On the theme of Joy:
Tis the season to spread joy, right? That’s easier said than done when Noddy Holder’s perforating your eardrums and you’re nursing bruises from an unseemly scrum for that last wheel of discounted brie. The good news is you can smell yourself into a better, brighter mood.
Let me first state the obvious: smell is incredibly subjective, and it’s contextual. I adore the smell of cooked bacon, and the scent of a roasting chicken – with plenty of rosemary – puts me in a party mood. But would I daub those fragrances behind my ears? I think not. (Though I’d have hungry men, and their dogs, following me for miles. Hmm: note to self …)
We associate certain fragrances with people and places, and that naturally colours our emotional responses. If a toxic ex wooed you with lilies, if your late, lamented granny wore White Shoulders perfume (as mine did), if you met the love of your life in a laundromat, all these factors will affect your reactions for good or bad when encountering those scents throughout your life.
But there’s scientific proof that certain smells really do the business on our limbic systems. The most universally loved fragrances include vanilla, citrus and flowers, especially roses. Scientists speculate that this owes something to the familiarity factor: we like what we know and can identify.
According to the Smell Report, from the Social Issues Research Centre, experiments have shown that vanilla reduces stress and anxiety. Cancer patients being diagnosed via MRI reported 63 per cent less anxiety when the vanilla fragrance heliotropin was released during the procedure. Scientists at Germany’s Tubingen University found the scent of vanilla reduced the startle reflex in humans and animals.
At Rutgers University, in New Jersey, Jeannette Haviland-Jones and her team scented a room with classic florals, such as No 5 from Chanel, and asked 59 students to write about three life events. Those in the floral scented room used roughly three times as many happiness-related words in their descriptions.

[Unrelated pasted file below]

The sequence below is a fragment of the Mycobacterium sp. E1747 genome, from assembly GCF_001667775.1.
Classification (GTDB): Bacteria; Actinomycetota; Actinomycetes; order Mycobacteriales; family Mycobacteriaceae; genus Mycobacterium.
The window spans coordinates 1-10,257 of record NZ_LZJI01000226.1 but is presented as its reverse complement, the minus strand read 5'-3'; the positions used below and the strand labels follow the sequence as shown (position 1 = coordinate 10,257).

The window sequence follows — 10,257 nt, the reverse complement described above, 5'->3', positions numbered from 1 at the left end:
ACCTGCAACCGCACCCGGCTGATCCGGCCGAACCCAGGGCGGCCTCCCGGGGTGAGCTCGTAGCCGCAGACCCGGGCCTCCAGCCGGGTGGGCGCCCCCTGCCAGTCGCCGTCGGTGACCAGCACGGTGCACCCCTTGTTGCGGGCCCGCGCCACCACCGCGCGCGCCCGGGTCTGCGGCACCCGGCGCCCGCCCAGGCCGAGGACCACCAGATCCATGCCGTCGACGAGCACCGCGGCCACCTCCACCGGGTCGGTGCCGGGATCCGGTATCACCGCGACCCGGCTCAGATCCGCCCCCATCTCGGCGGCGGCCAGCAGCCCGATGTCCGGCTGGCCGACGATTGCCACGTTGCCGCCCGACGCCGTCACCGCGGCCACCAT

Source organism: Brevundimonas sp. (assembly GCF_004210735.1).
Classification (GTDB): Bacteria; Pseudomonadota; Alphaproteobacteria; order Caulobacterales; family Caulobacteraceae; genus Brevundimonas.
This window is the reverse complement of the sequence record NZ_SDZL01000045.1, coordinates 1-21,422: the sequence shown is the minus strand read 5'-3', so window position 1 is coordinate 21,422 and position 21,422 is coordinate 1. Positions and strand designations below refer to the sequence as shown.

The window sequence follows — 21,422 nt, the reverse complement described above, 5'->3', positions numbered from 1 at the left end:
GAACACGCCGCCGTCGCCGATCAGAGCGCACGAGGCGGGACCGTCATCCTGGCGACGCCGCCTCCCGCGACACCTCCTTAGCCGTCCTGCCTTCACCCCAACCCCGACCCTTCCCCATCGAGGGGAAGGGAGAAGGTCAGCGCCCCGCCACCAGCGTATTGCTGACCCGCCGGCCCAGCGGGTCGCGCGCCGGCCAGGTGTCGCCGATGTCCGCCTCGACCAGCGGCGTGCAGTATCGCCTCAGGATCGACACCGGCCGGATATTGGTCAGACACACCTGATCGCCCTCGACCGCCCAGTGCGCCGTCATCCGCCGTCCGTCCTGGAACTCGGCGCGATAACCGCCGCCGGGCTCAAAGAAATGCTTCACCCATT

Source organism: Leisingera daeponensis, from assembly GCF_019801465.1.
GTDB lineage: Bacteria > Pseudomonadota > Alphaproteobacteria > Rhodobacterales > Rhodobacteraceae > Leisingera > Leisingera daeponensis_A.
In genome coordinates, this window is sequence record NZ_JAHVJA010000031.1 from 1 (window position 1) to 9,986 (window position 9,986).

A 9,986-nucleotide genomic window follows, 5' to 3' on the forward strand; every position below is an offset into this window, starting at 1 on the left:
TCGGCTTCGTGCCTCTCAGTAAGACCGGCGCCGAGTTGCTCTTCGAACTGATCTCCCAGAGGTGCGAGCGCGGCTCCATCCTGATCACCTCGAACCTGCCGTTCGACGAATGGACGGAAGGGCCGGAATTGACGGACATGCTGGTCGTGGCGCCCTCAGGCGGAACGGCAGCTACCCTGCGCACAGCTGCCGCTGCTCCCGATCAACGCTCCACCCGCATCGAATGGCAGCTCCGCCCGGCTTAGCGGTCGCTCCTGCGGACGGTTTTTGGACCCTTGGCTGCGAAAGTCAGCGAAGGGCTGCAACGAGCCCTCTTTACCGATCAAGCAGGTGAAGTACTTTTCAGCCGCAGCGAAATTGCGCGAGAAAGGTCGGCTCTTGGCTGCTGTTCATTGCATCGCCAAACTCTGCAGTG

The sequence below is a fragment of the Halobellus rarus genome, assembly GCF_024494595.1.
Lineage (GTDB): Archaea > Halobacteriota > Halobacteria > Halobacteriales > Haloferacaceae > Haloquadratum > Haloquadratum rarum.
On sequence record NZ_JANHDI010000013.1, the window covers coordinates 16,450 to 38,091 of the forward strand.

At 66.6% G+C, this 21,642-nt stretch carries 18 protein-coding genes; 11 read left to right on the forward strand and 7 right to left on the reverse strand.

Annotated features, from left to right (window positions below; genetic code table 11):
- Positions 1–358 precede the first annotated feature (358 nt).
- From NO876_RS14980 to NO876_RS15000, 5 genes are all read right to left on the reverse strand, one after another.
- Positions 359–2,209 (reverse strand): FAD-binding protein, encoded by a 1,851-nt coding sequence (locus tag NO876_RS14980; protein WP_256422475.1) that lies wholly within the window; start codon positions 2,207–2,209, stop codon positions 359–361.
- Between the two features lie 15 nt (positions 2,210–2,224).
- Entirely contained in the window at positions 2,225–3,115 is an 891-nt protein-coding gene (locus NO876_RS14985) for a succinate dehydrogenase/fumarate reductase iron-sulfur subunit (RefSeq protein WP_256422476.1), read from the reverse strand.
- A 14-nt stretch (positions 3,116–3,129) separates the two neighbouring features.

Other research has found that jasmine sprayed in a bedroom leads to more restful sleep and better alertness the following day, because it increases the brain waves associated with deep sleep. A 2010 study found that jasmine can also aid in the relief of depression.
And once you’ve drifted off, floral scents produce happier dreams, as well. Trials with lavender, at Maryland University, have shown it to help alleviate insomnia, anxiety, stress and post-operative pain. It promotes relaxation and lifts the mood of those suffering from sleep disorders. Coffee is another calming scent, strange as that may sound. The scent of roses, found researchers in Thailand, reduces breathing rate and blood pressure. Finally, boffins in Australia found that the scent of fresh-cut grass releases chemicals that work on the amygdale and hippocampus to boost serotonin levels.
What about other scents associated with cooking? Lemon oil keeps you perky and reduces anxiety, and helps give others a positive impression of you, probably because it’s associated with femininity, cleanliness and general pleasantness. The ancient Greeks recommended smelling licorice to mellow out a bad mood, and more recently, scientists at the Smell and Taste Treatment and Research Foundation found smelling licorice makes people happier and more physically aroused.
So how does this translate to perfume?
THE ROSE NOSE: Rose Noir from Byredo contains notes of grapefruit, Freesia, rose Damascena, citrus moss and musk. Parfums de Rosine does a range of roses, and likely has one that will float your particular boat.
FLOWER POWER: Chanel’s No5 EDP contains ylang ylang, aldehydes, neroli, jasmine, mayrose, sandalwood, vetiver. Editions de parfums Frederic Malle’s Lys Mediterranee, a tribute to the lily, includes notes of ginger lily, lily of the valley, angelica root, orange flower, water lily, salicylates, ambrette seeds, musk and vanilla. Jean Patou is the maker of Joy, once known as the world’s costliest perfume, and designed, according to Luca Turin, “not to smell of a particular flower but of the Platonic ideal of flower”. Notes include: aldehydes, peach, leafy green, rose, jasmine, ylang-ylang, tuberose, sandalwood, musk, civet.